Niger’s nomads are skilled craftspeople; the artistry trade is traditional to certain castes of people and has long supported them. Traditional skills have eroded over time, and fewer young women learn the skills their mothers and grandmothers knew. Keeping traditional culture alive is part and parcel of what we do. Members of our artisan co-operatives act as cultural ambassadors to the next generation. As they earn more, learn new designs and expand their markets, interest grows in the community.  With help from RAIN, co-op artisans play a key role in designing products and choosing materials for both local sales and the U.S. Now, these efforts will receive a real boost in potential for U.S. markets.

Since 2005, we've been privileged to have Illiah Addoh, master leatherworker and head of the Zinder Leather Artisan Cooperative at Niger’s National Museum, provide training to RAIN artisans in how to create their culturally traditional products within modern contexts. The next step: connecting those products with U.S. distribution channels.

Enter Andrea Williamson. Using her fifteen years of experience in small business sales and marketing, Andrea has focused the last five years as an "international boutique matchmaker" to help artisans in more than 50 countries suceed in U.S. markets. "I became fascinated with the unbridled creativity emerging from these artisans," says Andrea. "from the incredible items fashioned from upcycled materials in the Phillipines to croched and quilted creations from South Africa, artisans come upon frequent stumbling blocks, such as language, import laws, and quality consistency, that keep their products from this channel of distribution. Both the artisans and boutiques in the U.S. then miss out on a great opportunity."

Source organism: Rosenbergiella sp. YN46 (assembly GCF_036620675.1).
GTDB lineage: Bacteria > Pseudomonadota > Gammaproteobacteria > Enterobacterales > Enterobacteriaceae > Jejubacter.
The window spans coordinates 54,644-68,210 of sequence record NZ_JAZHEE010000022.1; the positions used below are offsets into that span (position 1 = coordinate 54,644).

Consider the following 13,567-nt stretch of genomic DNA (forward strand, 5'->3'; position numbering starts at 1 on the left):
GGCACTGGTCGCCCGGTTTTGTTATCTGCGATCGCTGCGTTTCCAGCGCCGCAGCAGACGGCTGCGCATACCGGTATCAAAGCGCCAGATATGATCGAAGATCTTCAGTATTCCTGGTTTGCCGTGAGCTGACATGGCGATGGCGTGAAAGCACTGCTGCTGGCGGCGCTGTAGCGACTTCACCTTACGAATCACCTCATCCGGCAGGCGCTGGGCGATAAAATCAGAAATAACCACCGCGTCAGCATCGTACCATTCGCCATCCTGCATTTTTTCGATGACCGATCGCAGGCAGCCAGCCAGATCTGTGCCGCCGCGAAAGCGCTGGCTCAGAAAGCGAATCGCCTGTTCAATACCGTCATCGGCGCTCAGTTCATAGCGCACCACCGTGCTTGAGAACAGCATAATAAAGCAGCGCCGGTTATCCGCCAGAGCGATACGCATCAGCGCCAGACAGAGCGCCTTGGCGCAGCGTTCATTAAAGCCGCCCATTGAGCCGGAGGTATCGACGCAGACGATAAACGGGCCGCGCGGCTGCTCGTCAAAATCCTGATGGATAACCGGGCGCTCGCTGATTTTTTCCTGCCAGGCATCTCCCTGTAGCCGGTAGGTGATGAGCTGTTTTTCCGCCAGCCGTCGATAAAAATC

"I'm inspired by Bess' vision of empowering nomadic women in Niger to bring their skills to the next level while providing for their families in the face of such extreme poverty, and am excited about what these women are creating - fabulous leather  purses and tote bags by the Tuareg ladies, and the Wodaabe women expressing their rich culture with colorful embroidered textiles. I feel confident that with a little bit of creativity, we can help to open up this channel for these artisans."

A country like Niger at times seems worlds away to those in the U.S. If we can bring more hand crafted cultural treasures to our friends here - that's another direct connection to the nomadic women of the Sahel and Sahara, with new liveihoods and support for local schools as the result.

Thank you for paving the way to empowerment for nomadic women!

P.S. Coming soon: The RAIN online Shopify store!

Links:

Dec 11, 2013

New Initiative: Women's Community Gardens

Women discussing what they
Women discussing what they've learned in Mari

Sustainable agriculture is key to lifting rural families out of poverty and chronic malnutrition. In Sub-Saharan Africa, women grow as much as 90% of the region's food. However, custom and family demands often prevent women from spending the time needed to cultivate agriculture.  An optimal solution is a large communal garden with drip irrigation.